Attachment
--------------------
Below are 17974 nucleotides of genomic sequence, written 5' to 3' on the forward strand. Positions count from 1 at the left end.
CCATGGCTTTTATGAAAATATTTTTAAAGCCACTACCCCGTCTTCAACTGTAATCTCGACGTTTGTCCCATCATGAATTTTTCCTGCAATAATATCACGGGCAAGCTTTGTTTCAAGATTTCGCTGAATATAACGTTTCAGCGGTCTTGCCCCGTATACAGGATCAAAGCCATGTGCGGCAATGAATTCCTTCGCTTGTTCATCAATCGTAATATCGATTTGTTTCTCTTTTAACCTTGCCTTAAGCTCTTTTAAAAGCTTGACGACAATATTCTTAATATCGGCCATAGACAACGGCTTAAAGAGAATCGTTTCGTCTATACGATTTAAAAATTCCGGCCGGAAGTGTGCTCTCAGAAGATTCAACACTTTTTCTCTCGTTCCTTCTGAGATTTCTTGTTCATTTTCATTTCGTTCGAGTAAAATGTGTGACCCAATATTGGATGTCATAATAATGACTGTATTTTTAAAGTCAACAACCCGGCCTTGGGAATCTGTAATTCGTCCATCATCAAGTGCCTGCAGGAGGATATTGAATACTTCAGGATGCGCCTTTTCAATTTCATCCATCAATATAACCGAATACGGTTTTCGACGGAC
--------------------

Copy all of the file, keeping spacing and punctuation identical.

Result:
Below are 17974 nucleotides of genomic sequence, written 5' to 3' on the forward strand. Positions count from 1 at the left end.
CCATGGCTTTTATGAAAATATTTTTAAAGCCACTACCCCGTCTTCAACTGTAATCTCGACGTTTGTCCCATCATGAATTTTTCCTGCAATAATATCACGGGCAAGCTTTGTTTCAAGATTTCGCTGAATATAACGTTTCAGCGGTCTTGCCCCGTATACAGGATCAAAGCCATGTGCGGCAATGAATTCCTTCGCTTGTTCATCAATCGTAATATCGATTTGTTTCTCTTTTAACCTTGCCTTAAGCTCTTTTAAAAGCTTGACGACAATATTCTTAATATCGGCCATAGACAACGGCTTAAAGAGAATCGTTTCGTCTATACGATTTAAAAATTCCGGCCGGAAGTGTGCTCTCAGAAGATTCAACACTTTTTCTCTCGTTCCTTCTGAGATTTCTTGTTCATTTTCATTTCGTTCGAGTAAAATGTGTGACCCAATATTGGATGTCATAATAATGACTGTATTTTTAAAGTCAACAACCCGGCCTTGGGAATCTGTAATTCGTCCATCATCAAGTGCCTGCAGGAGGATATTGAATACTTCAGGATGCGCCTTTTCAATTTCATCCATCAATATAACCGAATACGGTTTTCGACGGAC